Look Back: Beatles Release ‘Revolver’ in the U.S.

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Beatles RevolverMost American Beatles fans who picked up a copy of Revolver had no idea that they were receiving a somewhat different record than that of their peers in the U.K. When it was released in England on August 5, 1966, three days earlier than in the U.S., the track listing on the British version looked like this:

Side one
1. “Taxman”
2. “Eleanor Rigby”
3. “I’m Only Sleeping”
4. “Love You To”
5. “Here, There and Everywhere”
6. “Yellow Submarine”
7. “She Said She Said”

Side two
1. “Good Day Sunshine”
2. “And Your Bird Can Sing”
3. “For No One”
4. “Dr. Robert”
5. “I Want to Tell You”
6. “Got to Get You into My Life”
7. “Tomorrow Never Knows”

Three of those songs—“I’m Only Sleeping,” “And Your Bird Can Sing” and “Dr. Robert”—were excised from the American Revolver on Capitol Records because they’d already been released here and in Canada in June, on Yesterday and Today, a tossed-together compilation of recent singles and other stray tracks. Unknown at the time to most American Beatle people, Capitol and its parent company in the U.K., EMI, had been releasing different Beatles albums, or at least reshuffling song orders on the group’s albums in the two countries, since the Beatles’ arrival two years ago. (Capitol also routinely released shortened versions in the States, lopping off two or three tracks). The George Martin-produced Revolver, like Rubber Soul several months earlier, was no different. Thus, in America, we fans knew Revolver, which sported the same Klaus Voormann-drawn black-and-white cover worldwide, as an 11-track LP with this running order:

Side one
1. “Taxman”
2. “Eleanor Rigby”
3. “Love You To”
4. “Here, There and Everywhere”
5. “Yellow Submarine”
6. “She Said She Said”

Side two
1. “Good Day Sunshine”
2. “For No One”
3. “I Want to Tell You” (Harrison)
4. “Got to Get You into My Life”
5. “Tomorrow Never Knows”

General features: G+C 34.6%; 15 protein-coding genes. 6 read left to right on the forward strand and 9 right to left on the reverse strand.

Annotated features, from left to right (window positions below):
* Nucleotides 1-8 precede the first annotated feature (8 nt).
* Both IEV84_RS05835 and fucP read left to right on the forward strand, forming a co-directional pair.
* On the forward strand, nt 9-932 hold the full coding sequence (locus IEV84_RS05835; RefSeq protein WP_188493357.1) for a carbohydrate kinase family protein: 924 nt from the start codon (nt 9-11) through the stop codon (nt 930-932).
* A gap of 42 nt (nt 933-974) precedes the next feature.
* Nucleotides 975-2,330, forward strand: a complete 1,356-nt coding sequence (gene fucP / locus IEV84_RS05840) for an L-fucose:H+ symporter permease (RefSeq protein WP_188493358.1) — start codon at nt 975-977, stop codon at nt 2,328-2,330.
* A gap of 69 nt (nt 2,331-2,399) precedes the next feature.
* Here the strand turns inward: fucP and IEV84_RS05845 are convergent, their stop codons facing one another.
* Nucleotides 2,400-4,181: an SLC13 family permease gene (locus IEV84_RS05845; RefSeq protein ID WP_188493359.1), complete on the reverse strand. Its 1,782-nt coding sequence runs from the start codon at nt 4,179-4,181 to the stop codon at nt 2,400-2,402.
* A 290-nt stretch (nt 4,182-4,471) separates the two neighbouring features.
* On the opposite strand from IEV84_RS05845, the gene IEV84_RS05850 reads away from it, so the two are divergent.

If any fans in the U.S. felt short-changed though, they were in the minority. The album hit #1 on the sales chart but yielded just two singles. “Yellow Submarine” and “Eleanor Rigby” were released as the A-side and B-side of the same 45; the former “only” reached #2, while the latter peaked at #11. “Got to Get You into My Life” wasn’t released as a U.S. single until 1976 when it was used to promote the compilation album Rock ‘n’ Roll Music. (The song reached #7 on the chart a full six years after the group had broken up.)

From The Beatles’ Facebook page, this film is a sequence originally used in the movie Yellow Submarine. Released in July 1968, its surreal, ground-breaking, visuals were the work of art director Heinz Edelmann…

The Beatles: Eleanor Rigby#RevolverTurns50
“I was sitting at the piano when I thought of it. The first few bars just came to me, and I got this name in my head… “Daisy Hawkins picks up the rice in the church”. I don’t know why. I couldn’t think of much more so I put it away for a day.” Paul McCartney
The Eleanor Rigby video is available exclusively on Apple Music and iTunes this week.
Apple Music: http://smarturl.it/EleanorRigbyAM
iTunes: http://smarturl.it/BeatlesEleanorRigby

The film is a sequence originally used in the movie Yellow Submarine. Released in July 1968, its surreal, ground-breaking, visuals were the work of art director Heinz Edelmann.

Posted by The Beatles on Friday, August 5, 2016

 

Related: Watch Paul McCartney demo “For No One”

Revolver mini-documentary clip#RevolverTurns50
A clip from the mini-documentary about “Revolver”, the seventh album from The Beatles. The first recordings released from these sessions was the single “Paperback Writer” and “Rain” and those tracks gave an indication of what was to come.

Posted by The Beatles on Friday, August 5, 2016

 

Although Revolver was actually only the seventh official Beatles studio release, since the onslaught had begun, we Americans had been deluged with Beatles albums never issued overseas. It was, for a while, hard to keep up with them all: Meet the Beatles, The Beatles’ Second Album, Something New, Beatles ’65, The Early Beatles and Beatles VI, as well as several other titles (some on different labels such as Vee-Jay), had been rush-released by Capitol to catch up with the Brits and/or cash in on the phenomenon. And we gladly bought them all. For Americans, those albums, alien to British teens, were part of the Beatles’ story. (Not to be confused with The Beatles’ Story, yet another American album, released by Capitol in late 1964 and featuring mostly interviews and press conference snippets.)

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Meanwhile, British releases such as Please Please Me and With the Beatles were unknown in the United States, but that’s another story for another time. It wasn’t until the 1967 release of Sgt. Pepper’s Lonely Hearts Club Band that the Beatles were able to insist that the same album be released worldwide, and by that point they had only a few years left before their split.

In any case, if there was one thing that was universal about Revolver it was the instant acclaim the album enjoyed—regardless of the configuration spinning on the turntable. To this day, it remains on the “Best Albums Ever Recorded” shortlist, and will likely remain there as long as human beings listen to music.

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